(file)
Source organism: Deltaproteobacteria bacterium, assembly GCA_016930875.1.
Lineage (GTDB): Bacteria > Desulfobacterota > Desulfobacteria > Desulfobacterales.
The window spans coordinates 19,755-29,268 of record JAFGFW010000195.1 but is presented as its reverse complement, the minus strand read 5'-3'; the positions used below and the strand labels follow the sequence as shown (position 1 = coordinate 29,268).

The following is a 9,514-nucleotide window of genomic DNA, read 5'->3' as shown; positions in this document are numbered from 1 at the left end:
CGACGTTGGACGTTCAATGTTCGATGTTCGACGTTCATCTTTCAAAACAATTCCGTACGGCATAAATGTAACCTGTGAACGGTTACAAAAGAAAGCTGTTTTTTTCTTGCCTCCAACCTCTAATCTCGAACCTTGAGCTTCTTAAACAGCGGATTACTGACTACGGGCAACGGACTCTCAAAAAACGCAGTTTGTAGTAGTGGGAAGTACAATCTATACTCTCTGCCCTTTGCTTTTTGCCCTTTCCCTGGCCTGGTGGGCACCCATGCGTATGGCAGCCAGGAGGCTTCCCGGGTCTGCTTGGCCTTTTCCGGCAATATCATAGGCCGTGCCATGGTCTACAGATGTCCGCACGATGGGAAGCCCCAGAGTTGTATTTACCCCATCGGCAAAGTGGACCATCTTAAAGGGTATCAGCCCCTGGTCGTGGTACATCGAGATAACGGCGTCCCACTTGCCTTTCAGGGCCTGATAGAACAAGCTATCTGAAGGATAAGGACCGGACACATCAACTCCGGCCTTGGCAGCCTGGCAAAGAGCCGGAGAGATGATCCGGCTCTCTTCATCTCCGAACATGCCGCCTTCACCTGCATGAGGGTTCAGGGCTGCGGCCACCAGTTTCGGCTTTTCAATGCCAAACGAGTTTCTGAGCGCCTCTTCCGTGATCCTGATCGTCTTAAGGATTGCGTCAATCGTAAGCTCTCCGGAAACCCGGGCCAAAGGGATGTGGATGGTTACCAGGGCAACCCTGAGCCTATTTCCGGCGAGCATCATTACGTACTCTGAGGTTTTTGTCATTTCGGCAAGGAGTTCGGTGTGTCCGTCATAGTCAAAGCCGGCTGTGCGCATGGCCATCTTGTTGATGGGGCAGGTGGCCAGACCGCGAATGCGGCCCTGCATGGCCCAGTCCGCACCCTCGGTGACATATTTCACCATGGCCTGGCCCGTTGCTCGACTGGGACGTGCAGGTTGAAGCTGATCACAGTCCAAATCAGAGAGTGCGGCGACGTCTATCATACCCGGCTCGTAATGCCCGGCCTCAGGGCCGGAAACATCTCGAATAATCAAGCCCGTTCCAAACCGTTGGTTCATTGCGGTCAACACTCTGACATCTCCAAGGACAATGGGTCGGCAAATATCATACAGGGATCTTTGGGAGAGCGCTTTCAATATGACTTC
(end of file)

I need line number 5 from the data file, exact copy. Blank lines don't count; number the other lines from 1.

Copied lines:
CGACGTTGGACGTTCAATGTTCGATGTTCGACGTTCATCTTTCAAAACAATTCCGTACGGCATAAATGTAACCTGTGAACGGTTACAAAAGAAAGCTGTTTTTTTCTTGCCTCCAACCTCTAATCTCGAACCTTGAGCTTCTTAAACAGCGGATTACTGACTACGGGCAACGGACTCTCAAAAAACGCAGTTTGTAGTAGTGGGAAGTACAATCTATACTCTCTGCCCTTTGCTTTTTGCCCTTTCCCTGGCCTGGTGGGCACCCATGCGTATGGCAGCCAGGAGGCTTCCCGGGTCTGCTTGGCCTTTTCCGGCAATATCATAGGCCGTGCCATGGTCTACAGATGTCCGCACGATGGGAAGCCCCAGAGTTGTATTTACCCCATCGGCAAAGTGGACCATCTTAAAGGGTATCAGCCCCTGGTCGTGGTACATCGAGATAACGGCGTCCCACTTGCCTTTCAGGGCCTGATAGAACAAGCTATCTGAAGGATAAGGACCGGACACATCAACTCCGGCCTTGGCAGCCTGGCAAAGAGCCGGAGAGATGATCCGGCTCTCTTCATCTCCGAACATGCCGCCTTCACCTGCATGAGGGTTCAGGGCTGCGGCCACCAGTTTCGGCTTTTCAATGCCAAACGAGTTTCTGAGCGCCTCTTCCGTGATCCTGATCGTCTTAAGGATTGCGTCAATCGTAAGCTCTCCGGAAACCCGGGCCAAAGGGATGTGGATGGTTACCAGGGCAACCCTGAGCCTATTTCCGGCGAGCATCATTACGTACTCTGAGGTTTTTGTCATTTCGGCAAGGAGTTCGGTGTGTCCGTCATAGTCAAAGCCGGCTGTGCGCATGGCCATCTTGTTGATGGGGCAGGTGGCCAGACCGCGAATGCGGCCCTGCATGGCCCAGTCCGCACCCTCGGTGACATATTTCACCATGGCCTGGCCCGTTGCTCGACTGGGACGTGCAGGTTGAAGCTGATCACAGTCCAAATCAGAGAGTGCGGCGACGTCTATCATACCCGGCTCGTAATGCCCGGCCTCAGGGCCGGAAACATCTCGAATAATCAAGCCCGTTCCAAACCGTTGGTTCATTGCGGTCAACACTCTGACATCTCCAAGGACAATGGGTCGGCAAATATCATACAGGGATCTTTGGGAGAGCGCTTTCAATATGACTTC